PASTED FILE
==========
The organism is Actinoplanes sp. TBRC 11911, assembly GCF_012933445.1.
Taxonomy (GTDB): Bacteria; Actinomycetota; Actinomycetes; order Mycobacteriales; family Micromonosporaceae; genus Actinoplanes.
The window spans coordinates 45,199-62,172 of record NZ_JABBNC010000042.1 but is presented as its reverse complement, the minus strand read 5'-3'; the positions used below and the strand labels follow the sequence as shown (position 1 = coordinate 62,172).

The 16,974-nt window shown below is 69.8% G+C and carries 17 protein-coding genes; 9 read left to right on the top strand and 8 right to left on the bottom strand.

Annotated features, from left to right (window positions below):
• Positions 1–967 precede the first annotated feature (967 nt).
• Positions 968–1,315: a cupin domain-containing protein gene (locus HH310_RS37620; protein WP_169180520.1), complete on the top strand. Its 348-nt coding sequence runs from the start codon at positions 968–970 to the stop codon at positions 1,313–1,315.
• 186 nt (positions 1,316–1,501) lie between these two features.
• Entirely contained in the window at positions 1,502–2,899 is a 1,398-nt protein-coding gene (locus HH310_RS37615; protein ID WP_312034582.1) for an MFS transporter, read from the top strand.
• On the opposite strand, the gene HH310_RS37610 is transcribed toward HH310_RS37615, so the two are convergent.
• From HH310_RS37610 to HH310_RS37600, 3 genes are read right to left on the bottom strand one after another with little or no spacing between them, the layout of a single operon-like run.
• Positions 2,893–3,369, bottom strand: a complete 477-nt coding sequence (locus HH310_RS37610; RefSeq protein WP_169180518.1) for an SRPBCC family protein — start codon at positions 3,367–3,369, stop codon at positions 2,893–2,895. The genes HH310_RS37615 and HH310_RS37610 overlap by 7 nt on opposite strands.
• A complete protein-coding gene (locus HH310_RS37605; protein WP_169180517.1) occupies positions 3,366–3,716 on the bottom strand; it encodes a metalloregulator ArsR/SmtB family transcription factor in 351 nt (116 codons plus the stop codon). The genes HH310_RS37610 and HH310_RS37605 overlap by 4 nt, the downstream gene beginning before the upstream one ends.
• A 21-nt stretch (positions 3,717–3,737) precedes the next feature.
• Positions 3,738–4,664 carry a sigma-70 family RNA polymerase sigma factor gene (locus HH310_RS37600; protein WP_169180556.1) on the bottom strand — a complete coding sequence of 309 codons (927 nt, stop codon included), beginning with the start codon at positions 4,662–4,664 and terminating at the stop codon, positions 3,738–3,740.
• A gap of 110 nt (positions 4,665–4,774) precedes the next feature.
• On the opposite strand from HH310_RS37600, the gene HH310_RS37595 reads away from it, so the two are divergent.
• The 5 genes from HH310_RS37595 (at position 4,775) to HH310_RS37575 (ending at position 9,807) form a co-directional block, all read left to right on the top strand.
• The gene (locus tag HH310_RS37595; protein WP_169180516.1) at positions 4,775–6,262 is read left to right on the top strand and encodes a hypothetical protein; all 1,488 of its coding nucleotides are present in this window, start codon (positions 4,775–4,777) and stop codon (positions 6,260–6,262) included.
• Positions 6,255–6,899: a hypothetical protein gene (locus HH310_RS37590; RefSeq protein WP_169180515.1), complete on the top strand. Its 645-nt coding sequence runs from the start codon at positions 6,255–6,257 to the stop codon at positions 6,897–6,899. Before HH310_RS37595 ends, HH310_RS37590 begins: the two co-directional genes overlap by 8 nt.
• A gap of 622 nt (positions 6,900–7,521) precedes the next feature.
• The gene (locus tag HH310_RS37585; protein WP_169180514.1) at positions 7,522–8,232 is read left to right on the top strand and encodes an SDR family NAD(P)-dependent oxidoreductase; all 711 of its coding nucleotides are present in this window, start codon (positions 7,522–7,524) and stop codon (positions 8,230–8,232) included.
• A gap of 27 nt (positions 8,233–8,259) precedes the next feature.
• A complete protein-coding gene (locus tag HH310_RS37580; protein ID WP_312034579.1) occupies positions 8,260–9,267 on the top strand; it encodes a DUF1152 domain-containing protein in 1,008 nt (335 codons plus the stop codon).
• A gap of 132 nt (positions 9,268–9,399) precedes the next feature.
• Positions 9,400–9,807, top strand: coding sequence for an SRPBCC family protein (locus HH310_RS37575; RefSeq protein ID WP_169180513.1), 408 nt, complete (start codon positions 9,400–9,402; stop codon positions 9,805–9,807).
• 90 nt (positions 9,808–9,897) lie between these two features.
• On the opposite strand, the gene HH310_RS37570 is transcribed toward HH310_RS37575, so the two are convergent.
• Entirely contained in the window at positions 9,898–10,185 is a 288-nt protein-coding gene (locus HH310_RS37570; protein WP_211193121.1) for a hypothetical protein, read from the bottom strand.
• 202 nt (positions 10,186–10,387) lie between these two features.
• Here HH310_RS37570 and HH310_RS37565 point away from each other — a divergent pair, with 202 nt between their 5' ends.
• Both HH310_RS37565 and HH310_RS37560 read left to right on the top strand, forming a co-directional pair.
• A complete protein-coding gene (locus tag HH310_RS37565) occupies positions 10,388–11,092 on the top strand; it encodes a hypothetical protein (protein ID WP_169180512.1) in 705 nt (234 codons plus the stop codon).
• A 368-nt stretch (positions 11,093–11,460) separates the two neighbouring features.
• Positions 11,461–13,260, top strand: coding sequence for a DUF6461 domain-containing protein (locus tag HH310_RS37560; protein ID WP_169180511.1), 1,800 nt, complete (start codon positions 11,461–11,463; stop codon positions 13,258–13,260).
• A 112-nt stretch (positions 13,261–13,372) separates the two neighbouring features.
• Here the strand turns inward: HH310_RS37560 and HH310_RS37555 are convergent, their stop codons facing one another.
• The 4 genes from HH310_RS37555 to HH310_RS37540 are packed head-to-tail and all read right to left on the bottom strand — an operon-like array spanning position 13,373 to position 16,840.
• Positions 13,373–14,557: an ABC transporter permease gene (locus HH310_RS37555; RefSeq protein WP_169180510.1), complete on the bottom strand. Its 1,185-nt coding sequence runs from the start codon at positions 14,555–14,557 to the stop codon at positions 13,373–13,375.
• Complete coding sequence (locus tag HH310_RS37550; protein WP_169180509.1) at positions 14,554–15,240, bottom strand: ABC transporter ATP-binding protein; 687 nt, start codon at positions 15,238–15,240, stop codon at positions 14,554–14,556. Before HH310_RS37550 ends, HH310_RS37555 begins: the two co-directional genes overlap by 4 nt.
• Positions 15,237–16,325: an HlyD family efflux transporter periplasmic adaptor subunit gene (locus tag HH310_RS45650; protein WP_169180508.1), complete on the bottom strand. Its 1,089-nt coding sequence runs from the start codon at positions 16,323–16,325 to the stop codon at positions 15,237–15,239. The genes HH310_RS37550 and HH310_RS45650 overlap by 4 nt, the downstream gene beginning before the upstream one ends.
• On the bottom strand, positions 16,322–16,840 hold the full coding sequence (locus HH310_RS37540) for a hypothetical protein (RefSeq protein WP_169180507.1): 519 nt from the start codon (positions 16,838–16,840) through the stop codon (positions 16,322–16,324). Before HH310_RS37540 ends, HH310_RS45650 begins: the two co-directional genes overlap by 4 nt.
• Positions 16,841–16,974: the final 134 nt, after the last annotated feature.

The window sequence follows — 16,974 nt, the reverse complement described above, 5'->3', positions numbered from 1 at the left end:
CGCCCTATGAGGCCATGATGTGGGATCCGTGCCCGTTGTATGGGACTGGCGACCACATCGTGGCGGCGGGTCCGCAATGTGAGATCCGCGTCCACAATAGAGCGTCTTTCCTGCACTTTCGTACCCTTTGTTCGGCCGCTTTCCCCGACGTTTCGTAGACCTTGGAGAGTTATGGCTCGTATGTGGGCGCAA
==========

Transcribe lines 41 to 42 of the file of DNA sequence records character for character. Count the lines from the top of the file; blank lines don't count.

• Positions 15,237–16,325: an HlyD family efflux transporter periplasmic adaptor subunit gene (locus tag HH310_RS45650; protein WP_169180508.1), complete on the bottom strand. Its 1,089-nt coding sequence runs from the start codon at positions 16,323–16,325 to the stop codon at positions 15,237–15,239. The genes HH310_RS37550 and HH310_RS45650 overlap by 4 nt, the downstream gene beginning before the upstream one ends.
• On the bottom strand, positions 16,322–16,840 hold the full coding sequence (locus HH310_RS37540) for a hypothetical protein (RefSeq protein WP_169180507.1): 519 nt from the start codon (positions 16,838–16,840) through the stop codon (positions 16,322–16,324). Before HH310_RS37540 ends, HH310_RS45650 begins: the two co-directional genes overlap by 4 nt.